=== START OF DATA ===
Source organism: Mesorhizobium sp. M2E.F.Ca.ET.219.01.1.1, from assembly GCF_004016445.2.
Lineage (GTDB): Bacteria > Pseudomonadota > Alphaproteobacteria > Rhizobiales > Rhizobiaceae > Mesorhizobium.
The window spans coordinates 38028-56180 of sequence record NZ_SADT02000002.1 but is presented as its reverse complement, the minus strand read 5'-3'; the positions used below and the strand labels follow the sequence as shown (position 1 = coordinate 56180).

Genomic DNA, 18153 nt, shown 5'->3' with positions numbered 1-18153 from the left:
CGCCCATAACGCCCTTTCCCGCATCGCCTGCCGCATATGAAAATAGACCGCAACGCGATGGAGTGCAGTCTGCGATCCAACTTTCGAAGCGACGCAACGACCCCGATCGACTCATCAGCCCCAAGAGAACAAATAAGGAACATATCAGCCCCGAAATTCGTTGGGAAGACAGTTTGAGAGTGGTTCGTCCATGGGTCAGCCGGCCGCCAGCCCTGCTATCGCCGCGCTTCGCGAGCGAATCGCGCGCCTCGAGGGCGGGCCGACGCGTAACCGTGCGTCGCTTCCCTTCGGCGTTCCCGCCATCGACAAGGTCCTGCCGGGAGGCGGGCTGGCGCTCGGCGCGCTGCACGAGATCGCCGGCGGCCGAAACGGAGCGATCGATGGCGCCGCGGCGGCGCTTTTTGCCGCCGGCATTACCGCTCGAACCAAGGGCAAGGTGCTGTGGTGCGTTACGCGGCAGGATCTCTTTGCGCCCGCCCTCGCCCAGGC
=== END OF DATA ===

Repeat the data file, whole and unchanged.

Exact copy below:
Source organism: Mesorhizobium sp. M2E.F.Ca.ET.219.01.1.1, from assembly GCF_004016445.2.
Lineage (GTDB): Bacteria > Pseudomonadota > Alphaproteobacteria > Rhizobiales > Rhizobiaceae > Mesorhizobium.
The window spans coordinates 38028-56180 of sequence record NZ_SADT02000002.1 but is presented as its reverse complement, the minus strand read 5'-3'; the positions used below and the strand labels follow the sequence as shown (position 1 = coordinate 56180).

Genomic DNA, 18153 nt, shown 5'->3' with positions numbered 1-18153 from the left:
CGCCCATAACGCCCTTTCCCGCATCGCCTGCCGCATATGAAAATAGACCGCAACGCGATGGAGTGCAGTCTGCGATCCAACTTTCGAAGCGACGCAACGACCCCGATCGACTCATCAGCCCCAAGAGAACAAATAAGGAACATATCAGCCCCGAAATTCGTTGGGAAGACAGTTTGAGAGTGGTTCGTCCATGGGTCAGCCGGCCGCCAGCCCTGCTATCGCCGCGCTTCGCGAGCGAATCGCGCGCCTCGAGGGCGGGCCGACGCGTAACCGTGCGTCGCTTCCCTTCGGCGTTCCCGCCATCGACAAGGTCCTGCCGGGAGGCGGGCTGGCGCTCGGCGCGCTGCACGAGATCGCCGGCGGCCGAAACGGAGCGATCGATGGCGCCGCGGCGGCGCTTTTTGCCGCCGGCATTACCGCTCGAACCAAGGGCAAGGTGCTGTGGTGCGTTACGCGGCAGGATCTCTTTGCGCCCGCCCTCGCCCAGGC